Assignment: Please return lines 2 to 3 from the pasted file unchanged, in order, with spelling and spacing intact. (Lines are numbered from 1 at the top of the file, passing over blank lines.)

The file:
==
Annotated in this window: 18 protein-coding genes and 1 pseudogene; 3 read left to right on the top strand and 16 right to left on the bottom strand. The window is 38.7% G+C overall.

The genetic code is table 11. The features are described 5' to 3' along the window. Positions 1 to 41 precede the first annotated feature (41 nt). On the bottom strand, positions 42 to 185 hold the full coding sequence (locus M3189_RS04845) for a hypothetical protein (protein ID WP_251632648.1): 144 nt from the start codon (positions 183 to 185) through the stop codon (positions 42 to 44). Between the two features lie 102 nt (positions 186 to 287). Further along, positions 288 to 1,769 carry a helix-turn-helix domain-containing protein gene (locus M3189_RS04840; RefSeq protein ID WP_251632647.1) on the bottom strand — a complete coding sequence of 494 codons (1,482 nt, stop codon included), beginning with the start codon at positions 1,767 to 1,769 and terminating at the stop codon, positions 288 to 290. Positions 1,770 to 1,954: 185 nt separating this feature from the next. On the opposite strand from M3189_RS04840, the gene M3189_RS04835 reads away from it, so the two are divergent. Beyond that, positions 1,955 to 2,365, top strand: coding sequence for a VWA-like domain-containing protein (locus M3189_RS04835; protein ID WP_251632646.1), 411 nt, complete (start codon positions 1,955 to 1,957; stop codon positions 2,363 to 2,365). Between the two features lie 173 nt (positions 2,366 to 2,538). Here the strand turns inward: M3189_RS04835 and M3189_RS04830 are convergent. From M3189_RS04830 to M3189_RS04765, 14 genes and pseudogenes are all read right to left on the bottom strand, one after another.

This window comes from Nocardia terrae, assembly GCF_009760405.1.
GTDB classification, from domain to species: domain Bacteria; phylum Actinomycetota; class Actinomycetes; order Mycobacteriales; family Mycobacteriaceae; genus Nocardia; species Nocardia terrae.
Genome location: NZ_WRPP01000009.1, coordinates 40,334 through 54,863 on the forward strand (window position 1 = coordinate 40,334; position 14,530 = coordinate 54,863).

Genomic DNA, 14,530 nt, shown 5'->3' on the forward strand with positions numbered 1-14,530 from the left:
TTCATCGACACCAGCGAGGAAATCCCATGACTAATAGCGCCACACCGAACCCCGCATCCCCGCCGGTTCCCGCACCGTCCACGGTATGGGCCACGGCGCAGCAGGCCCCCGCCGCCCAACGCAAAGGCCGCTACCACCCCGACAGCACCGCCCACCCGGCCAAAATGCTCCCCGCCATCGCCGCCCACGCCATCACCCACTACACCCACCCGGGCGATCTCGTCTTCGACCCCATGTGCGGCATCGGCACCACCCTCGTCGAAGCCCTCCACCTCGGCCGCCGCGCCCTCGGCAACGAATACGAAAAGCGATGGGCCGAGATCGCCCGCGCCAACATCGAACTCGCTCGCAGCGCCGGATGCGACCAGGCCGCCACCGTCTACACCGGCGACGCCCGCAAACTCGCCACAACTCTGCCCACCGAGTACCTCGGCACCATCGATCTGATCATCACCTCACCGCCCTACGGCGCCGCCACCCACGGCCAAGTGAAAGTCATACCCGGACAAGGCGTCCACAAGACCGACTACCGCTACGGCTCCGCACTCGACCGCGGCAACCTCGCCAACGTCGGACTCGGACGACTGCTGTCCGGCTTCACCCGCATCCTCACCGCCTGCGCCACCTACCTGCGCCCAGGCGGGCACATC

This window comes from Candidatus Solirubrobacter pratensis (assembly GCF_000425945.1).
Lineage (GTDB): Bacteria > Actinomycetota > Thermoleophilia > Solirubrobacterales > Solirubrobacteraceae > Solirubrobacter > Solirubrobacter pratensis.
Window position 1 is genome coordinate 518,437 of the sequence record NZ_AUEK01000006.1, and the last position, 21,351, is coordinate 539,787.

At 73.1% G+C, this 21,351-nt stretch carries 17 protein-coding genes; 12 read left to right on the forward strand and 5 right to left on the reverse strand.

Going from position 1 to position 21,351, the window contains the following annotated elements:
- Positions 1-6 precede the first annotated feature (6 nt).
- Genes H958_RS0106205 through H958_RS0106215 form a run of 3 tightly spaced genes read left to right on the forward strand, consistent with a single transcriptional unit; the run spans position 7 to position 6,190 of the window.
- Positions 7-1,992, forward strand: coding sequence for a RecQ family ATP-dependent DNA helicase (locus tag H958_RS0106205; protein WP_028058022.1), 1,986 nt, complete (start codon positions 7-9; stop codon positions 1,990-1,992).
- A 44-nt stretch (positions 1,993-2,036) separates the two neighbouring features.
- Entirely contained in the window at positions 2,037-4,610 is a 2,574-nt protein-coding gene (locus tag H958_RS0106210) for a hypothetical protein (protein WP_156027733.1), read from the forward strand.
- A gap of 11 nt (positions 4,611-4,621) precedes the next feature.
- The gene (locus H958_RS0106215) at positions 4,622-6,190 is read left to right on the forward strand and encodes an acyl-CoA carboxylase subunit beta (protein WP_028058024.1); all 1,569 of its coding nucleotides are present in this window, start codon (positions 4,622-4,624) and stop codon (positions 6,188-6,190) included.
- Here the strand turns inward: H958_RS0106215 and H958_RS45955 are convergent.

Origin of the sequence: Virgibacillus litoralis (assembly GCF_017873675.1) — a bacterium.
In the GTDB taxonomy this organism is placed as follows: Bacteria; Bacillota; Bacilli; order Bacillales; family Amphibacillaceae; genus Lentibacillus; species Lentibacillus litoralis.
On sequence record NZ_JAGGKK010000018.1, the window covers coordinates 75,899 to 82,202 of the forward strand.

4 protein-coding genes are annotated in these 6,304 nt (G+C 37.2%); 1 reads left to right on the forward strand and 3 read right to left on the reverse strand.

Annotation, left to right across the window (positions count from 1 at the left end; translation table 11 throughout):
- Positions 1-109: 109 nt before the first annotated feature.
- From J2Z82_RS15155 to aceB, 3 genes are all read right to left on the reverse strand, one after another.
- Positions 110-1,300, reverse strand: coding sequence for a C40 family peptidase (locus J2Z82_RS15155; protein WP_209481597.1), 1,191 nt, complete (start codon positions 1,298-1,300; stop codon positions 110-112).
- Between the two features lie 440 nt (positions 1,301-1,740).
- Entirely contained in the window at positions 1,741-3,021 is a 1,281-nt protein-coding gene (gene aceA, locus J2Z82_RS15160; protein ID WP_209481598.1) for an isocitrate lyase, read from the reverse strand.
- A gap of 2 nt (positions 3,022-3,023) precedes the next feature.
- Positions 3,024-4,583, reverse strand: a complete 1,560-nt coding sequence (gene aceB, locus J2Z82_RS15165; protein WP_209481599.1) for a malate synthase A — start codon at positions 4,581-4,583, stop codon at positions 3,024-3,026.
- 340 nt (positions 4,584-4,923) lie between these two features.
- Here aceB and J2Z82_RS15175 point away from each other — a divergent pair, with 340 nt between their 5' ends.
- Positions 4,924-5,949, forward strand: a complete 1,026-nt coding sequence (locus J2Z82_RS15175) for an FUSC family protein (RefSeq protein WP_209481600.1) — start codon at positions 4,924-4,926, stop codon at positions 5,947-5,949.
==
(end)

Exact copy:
The genetic code is table 11. The features are described 5' to 3' along the window. Positions 1 to 41 precede the first annotated feature (41 nt). On the bottom strand, positions 42 to 185 hold the full coding sequence (locus M3189_RS04845) for a hypothetical protein (protein ID WP_251632648.1): 144 nt from the start codon (positions 183 to 185) through the stop codon (positions 42 to 44). Between the two features lie 102 nt (positions 186 to 287). Further along, positions 288 to 1,769 carry a helix-turn-helix domain-containing protein gene (locus M3189_RS04840; RefSeq protein ID WP_251632647.1) on the bottom strand — a complete coding sequence of 494 codons (1,482 nt, stop codon included), beginning with the start codon at positions 1,767 to 1,769 and terminating at the stop codon, positions 288 to 290. Positions 1,770 to 1,954: 185 nt separating this feature from the next. On the opposite strand from M3189_RS04840, the gene M3189_RS04835 reads away from it, so the two are divergent. Beyond that, positions 1,955 to 2,365, top strand: coding sequence for a VWA-like domain-containing protein (locus M3189_RS04835; protein ID WP_251632646.1), 411 nt, complete (start codon positions 1,955 to 1,957; stop codon positions 2,363 to 2,365). Between the two features lie 173 nt (positions 2,366 to 2,538). Here the strand turns inward: M3189_RS04835 and M3189_RS04830 are convergent. From M3189_RS04830 to M3189_RS04765, 14 genes and pseudogenes are all read right to left on the bottom strand, one after another.

This window comes from Nocardia terrae, assembly GCF_009760405.1.